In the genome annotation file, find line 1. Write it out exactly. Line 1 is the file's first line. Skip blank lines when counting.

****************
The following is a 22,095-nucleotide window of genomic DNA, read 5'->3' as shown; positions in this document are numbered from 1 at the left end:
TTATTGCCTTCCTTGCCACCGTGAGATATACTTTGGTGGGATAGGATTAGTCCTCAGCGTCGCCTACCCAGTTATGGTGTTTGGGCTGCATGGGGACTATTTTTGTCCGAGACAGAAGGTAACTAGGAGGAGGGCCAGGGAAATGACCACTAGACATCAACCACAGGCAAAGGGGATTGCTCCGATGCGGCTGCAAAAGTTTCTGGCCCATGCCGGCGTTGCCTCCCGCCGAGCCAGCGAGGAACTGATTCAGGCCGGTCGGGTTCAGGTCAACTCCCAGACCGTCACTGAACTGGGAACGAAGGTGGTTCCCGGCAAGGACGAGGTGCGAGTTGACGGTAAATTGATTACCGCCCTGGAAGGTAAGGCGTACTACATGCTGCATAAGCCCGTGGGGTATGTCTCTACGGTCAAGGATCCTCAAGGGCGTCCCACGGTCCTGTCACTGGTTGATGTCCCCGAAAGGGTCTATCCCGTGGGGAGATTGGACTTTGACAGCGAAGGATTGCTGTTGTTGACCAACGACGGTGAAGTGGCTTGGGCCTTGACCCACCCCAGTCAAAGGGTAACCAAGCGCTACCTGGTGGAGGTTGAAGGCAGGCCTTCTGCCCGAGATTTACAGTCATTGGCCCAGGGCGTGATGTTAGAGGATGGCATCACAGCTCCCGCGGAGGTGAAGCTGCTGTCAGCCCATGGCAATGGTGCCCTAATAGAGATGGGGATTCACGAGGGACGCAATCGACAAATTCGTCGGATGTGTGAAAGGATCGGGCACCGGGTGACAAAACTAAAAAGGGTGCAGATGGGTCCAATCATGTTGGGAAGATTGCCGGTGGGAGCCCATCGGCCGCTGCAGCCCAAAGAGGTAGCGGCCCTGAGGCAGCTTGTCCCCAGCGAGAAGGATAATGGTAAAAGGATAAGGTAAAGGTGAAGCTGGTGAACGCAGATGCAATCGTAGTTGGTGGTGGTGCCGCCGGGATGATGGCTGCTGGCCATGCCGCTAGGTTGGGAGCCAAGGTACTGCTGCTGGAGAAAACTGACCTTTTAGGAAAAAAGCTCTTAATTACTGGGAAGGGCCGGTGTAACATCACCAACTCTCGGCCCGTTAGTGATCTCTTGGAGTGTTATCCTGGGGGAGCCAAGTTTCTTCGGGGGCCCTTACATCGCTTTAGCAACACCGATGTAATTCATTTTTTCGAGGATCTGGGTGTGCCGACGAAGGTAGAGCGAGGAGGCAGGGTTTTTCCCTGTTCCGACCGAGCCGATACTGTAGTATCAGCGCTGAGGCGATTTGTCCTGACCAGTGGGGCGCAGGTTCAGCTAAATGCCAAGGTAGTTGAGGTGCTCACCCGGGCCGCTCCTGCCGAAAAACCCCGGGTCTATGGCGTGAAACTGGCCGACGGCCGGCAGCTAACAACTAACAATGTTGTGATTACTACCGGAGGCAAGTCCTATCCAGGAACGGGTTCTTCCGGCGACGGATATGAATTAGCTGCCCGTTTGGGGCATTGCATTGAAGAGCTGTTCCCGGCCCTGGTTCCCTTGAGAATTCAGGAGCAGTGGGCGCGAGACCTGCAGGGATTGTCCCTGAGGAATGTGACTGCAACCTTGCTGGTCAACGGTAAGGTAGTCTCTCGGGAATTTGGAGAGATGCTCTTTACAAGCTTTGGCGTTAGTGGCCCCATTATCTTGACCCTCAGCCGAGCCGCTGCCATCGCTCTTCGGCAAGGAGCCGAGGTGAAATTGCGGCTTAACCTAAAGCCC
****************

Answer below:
The following is a 22,095-nucleotide window of genomic DNA, read 5'->3' as shown; positions in this document are numbered from 1 at the left end: